The Ten Essentials (Part 1)

Scott BackpackFor the past two weeks, while you read about tightrope walkers Jean Francois Blondin and Karl Wallenda, I was backpacking around north central New Mexico with a bunch of Boy Scouts. We were at Philmont Scout Ranch, a high adventure base covering approximately 214 square miles of the Sangre de Cristo range of the Rocky Mountains. We didn’t cover the whole ranch; but we did hike almost 70 miles of the north section, including a grueling ascent of Baldy Mountain.

As part of preparations for our trek, and any outdoor adventure for that matter, we always make sure to carry the “Ten Essentials.” This list of survival items makes up the bare minimum recommended for anyone embarking on a trip into the wild. The list was first put together in the 1930’s by an outdoor recreation group called The Mountaineers. Despite advances in technology the original list has seen relatively few changes, although different groups tend to alter or add to the list to fit their specific needs.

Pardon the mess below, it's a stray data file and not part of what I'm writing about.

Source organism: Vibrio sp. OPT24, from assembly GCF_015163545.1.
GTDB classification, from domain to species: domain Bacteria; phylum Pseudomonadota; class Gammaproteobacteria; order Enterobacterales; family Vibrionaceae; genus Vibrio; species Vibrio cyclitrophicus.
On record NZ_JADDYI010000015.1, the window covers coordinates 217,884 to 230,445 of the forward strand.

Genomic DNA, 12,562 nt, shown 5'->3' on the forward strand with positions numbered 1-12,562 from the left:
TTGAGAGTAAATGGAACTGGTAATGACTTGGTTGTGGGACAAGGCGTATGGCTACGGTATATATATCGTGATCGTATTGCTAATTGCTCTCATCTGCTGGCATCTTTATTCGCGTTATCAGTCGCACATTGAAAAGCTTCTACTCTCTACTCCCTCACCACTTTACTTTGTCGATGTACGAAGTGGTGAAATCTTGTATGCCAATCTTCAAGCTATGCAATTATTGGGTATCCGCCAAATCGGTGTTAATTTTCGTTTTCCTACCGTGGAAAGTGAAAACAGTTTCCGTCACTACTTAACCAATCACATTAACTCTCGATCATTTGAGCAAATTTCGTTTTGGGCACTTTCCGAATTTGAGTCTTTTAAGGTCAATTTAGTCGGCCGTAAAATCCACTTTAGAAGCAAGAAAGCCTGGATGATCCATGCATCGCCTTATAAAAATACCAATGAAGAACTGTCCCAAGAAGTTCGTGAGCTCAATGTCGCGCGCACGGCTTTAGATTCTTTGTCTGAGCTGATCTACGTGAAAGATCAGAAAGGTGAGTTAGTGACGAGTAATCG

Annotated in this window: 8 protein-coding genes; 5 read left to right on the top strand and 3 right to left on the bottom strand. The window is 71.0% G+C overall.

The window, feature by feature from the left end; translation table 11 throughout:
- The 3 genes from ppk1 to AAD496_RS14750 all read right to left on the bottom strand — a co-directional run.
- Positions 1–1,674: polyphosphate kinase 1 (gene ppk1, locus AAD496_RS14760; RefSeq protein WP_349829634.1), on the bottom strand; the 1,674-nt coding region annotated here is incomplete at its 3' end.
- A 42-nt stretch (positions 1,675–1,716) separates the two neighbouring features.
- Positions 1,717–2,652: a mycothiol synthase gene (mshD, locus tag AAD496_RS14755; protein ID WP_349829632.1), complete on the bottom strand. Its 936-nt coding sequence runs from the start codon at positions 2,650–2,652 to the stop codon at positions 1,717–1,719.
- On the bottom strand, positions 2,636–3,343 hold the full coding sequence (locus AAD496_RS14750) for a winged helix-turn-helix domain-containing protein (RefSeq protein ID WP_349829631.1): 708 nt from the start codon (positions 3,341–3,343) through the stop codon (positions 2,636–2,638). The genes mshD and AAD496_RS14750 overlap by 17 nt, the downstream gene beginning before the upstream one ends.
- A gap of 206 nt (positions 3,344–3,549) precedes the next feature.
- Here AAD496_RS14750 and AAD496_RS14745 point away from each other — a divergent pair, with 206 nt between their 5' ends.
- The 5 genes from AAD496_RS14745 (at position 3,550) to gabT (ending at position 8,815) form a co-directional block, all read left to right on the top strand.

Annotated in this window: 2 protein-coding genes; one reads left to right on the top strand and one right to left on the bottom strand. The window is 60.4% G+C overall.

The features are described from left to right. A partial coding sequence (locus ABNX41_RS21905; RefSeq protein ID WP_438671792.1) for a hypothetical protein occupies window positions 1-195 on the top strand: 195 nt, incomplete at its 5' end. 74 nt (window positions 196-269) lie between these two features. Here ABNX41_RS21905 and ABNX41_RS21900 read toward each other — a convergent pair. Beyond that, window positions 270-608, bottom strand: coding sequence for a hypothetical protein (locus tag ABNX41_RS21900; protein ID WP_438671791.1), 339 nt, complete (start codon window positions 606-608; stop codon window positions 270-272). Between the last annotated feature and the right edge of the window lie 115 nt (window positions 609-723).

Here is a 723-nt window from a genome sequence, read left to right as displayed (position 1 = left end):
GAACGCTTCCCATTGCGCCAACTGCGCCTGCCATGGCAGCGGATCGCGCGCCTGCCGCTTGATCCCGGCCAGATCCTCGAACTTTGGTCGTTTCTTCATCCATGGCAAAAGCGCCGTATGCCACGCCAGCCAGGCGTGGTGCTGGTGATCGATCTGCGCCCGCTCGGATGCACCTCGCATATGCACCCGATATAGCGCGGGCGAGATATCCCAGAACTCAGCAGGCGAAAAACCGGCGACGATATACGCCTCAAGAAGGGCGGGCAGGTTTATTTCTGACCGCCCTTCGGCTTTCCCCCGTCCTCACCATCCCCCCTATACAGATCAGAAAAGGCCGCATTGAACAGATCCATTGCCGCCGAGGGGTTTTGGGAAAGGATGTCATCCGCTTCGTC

Navigating the business world can be a lot like adventuring into the backcountry. After all, it is a jungle out there. But there are a few things you can arm yourself with in order to increase your odds of surviving – and even thriving – in the wilderness of business. So let’s walk through the Ten Essentials (The Boy Scout Version) and their working world counterparts – items I suggest you carry with you at all times. We’ll start with the first five today and finish up the list next week.

[table caption=”The Ten Essentials” width=”600″ colwidth=”150|225|225″ colalign=”left|left|left”]
,Backcountry Explanation,Business Version
1. Map & Compass,Used to determine one’s location and the best route to reach another location.,Clearly defined goals and a workable strategy to meet them.
2. Trail Food,Good for maintaining your energy.,A steady diet of education to help you stay on top of your game.
3. Water,The human body can only survive for a few days without water. Water filters or purifying tablets can be used to obtain potable water from virtually any source.,A regular stream of positive messages from those around you. Without it even the strongest wither and dry up.
4. Rain Gear,Being wet from rain may result in hypothermia – a potentially fatal condition.,Someone you can turn to who will protect you from the rainy days – ideally your immediate supervisor.
5. Extra Clothing,Multiple layers are superior to a single massive jacket. Layered clothing is adaptable to a wide range of temperatures.,A cross-functional team you can call upon as needed to help you successfully manage the various challenges you face.

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